Nothing is metric and nothing makes sense. Embrace this seeming chaos when you explore America, and you’ll be much more at ease at your destination.
Temperature is measured in Fahrenheit. Freezing point (0°C) is 32°F! To convert °F to °C, here’s the formula:
(°F – 32) x 5/9 = °C
Or just get out your smartphone and download a conversion app!
Height is measured in feet and inches. For reference, 1 m = 3.3 ft. There are 12 inches in 1 foot.
You’ll see signs in feet to mark height clearance for driving under a bridge. If you’re driving a van or larger, make sure you know your vehicle clearance! This is especially important for passing through the Zion Tunnel, which you’ll most likely do on your first visit to the Southwest.
FYI, mountain summit and elevation differences are also recorded in feet.
Distance is measured in miles. For reference, 1 mile = 1.6 km.
You’ll see speed limit signs referring to miles per hour.
If all goes well, you’ll never have to hear about inches, yards, or pounds.
For volume, you’re almost in luck! 1 quart = 1 liter (roughly…)
When at a gas station, prices are shown in $/gallon. For reference, 1 gallon = 4 quarts = 4 liters (it’s actually 3.785L, but just let it go!)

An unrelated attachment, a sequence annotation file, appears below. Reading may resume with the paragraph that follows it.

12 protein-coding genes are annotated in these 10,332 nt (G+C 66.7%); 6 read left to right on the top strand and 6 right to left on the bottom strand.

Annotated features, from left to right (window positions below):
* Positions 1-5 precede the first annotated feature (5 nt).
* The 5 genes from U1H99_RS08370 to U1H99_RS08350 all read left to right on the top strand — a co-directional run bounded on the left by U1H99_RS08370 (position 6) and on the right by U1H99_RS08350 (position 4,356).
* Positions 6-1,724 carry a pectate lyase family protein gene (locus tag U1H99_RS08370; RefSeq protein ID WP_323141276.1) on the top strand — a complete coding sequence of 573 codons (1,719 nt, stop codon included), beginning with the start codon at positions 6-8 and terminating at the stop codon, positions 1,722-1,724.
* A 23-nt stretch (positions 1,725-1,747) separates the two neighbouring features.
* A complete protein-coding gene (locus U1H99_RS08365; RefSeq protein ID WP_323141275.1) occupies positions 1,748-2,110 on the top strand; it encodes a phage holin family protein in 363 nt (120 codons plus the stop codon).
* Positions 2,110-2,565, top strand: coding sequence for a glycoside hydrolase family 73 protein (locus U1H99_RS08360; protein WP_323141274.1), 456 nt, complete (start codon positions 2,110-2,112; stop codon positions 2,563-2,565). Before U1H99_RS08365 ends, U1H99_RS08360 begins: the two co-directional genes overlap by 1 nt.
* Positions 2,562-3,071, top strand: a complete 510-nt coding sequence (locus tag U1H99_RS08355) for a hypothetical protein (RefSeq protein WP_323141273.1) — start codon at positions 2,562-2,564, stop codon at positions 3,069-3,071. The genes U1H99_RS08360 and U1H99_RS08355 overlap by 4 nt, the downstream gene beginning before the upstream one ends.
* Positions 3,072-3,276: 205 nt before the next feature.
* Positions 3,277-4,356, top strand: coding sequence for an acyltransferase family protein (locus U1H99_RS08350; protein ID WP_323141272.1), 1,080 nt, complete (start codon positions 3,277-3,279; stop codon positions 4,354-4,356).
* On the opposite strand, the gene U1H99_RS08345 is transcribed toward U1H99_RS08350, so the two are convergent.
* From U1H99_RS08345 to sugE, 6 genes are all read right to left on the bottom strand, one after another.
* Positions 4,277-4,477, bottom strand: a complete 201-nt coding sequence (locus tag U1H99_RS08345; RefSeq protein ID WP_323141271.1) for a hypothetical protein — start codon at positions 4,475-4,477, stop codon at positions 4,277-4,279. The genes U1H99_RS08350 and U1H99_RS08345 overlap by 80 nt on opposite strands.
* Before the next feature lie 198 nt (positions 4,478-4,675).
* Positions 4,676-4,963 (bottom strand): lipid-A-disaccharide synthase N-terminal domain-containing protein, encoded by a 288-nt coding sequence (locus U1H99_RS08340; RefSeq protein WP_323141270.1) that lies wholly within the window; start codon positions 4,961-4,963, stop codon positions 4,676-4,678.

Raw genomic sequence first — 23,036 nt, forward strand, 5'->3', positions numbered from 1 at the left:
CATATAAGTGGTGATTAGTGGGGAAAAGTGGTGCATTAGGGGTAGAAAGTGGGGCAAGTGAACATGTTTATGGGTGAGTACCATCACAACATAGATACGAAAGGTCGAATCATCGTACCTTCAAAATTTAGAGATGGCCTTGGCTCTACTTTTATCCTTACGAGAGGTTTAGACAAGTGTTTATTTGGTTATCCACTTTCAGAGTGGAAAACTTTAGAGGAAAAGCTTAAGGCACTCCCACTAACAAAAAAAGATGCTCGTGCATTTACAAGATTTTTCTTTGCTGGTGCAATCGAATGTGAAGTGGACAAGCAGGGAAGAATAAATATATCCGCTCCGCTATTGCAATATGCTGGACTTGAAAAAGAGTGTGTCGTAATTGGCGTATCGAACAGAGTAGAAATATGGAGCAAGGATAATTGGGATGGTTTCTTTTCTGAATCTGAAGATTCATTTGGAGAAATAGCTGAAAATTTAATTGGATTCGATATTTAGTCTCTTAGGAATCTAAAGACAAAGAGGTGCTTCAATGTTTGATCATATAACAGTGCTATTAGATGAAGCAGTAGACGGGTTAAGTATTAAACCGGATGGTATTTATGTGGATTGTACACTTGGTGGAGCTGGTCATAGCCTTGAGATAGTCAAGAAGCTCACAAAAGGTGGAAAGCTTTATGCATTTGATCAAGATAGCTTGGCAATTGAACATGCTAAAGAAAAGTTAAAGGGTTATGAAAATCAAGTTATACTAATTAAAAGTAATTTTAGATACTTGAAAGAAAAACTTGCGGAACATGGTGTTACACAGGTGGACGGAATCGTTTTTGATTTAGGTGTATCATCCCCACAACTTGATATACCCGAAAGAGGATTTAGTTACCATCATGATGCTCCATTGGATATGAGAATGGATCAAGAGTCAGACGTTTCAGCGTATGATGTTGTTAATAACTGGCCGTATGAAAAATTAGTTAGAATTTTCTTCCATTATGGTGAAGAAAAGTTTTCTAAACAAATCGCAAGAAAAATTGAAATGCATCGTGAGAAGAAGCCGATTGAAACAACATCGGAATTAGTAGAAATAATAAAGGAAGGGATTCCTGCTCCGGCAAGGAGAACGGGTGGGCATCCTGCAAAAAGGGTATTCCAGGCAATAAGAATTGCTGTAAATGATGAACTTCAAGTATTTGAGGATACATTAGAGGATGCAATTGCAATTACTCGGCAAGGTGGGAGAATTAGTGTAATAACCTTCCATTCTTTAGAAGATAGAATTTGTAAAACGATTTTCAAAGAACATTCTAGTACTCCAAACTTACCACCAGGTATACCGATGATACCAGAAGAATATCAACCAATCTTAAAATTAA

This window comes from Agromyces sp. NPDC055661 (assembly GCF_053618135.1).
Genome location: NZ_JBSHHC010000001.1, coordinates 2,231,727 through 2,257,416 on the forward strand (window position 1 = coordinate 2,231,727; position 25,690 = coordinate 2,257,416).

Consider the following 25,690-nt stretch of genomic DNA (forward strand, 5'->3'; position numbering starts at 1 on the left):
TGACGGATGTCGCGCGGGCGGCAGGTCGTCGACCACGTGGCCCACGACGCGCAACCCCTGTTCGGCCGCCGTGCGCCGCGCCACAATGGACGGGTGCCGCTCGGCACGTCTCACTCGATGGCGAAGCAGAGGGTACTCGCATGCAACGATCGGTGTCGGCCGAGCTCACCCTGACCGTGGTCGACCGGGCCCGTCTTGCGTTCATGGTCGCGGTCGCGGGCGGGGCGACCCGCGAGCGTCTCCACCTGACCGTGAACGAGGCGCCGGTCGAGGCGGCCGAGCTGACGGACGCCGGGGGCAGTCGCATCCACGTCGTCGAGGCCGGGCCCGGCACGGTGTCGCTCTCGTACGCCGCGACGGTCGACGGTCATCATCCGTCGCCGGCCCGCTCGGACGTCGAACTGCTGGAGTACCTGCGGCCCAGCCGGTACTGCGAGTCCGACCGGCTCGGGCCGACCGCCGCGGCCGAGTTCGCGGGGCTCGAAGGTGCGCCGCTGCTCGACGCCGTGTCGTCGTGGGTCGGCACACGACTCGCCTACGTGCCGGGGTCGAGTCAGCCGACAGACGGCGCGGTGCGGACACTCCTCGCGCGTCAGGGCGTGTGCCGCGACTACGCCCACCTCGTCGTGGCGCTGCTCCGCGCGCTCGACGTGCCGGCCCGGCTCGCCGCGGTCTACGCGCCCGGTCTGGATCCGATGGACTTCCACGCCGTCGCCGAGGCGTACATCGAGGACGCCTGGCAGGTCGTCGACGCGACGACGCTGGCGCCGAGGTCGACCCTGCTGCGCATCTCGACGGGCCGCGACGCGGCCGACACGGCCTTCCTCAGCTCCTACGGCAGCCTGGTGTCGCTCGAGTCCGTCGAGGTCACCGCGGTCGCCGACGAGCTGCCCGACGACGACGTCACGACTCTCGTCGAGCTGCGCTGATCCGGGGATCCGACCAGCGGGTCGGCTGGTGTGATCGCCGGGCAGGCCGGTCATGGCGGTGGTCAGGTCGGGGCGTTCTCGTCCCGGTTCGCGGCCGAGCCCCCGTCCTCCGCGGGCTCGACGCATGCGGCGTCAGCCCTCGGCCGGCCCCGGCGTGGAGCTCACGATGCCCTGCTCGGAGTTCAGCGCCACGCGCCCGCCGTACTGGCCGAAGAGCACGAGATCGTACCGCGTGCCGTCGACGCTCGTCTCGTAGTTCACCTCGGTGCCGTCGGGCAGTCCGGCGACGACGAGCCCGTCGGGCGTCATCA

To order a beer, some establishments work with pints while others only know ounces (oz).
1 pint = 16 oz = 2 cups
Cups are (roughly) universal, yay!
It’s true. The legal age to drink alcohol is 21. This is strictly enforced everywhere. Have your ID ready wherever you choose to explore America.
Note that in some states you can only get alcohol, even just cooking wine, at the liquor store. In other states you can also find alcohol at grocery stores and gas stations.
The service industry in the United States lives on tips. You’ve certainly heard of tipping your server at a restaurant. But did you know that at the end of a shift, your server tips the person who clears the tables, the host, and the cook staff? This is important for you to know before you explore America. Take this into account when calculating your trip budget, especially if you want to bring a smile to someone’s day.
It is common practice to add a tip (otherwise known as gratuity) to the final bill at a restaurant, between 15-20%. Add even more if you really appreciated the service. In addition, this practice is extended to any other profession in the service industry.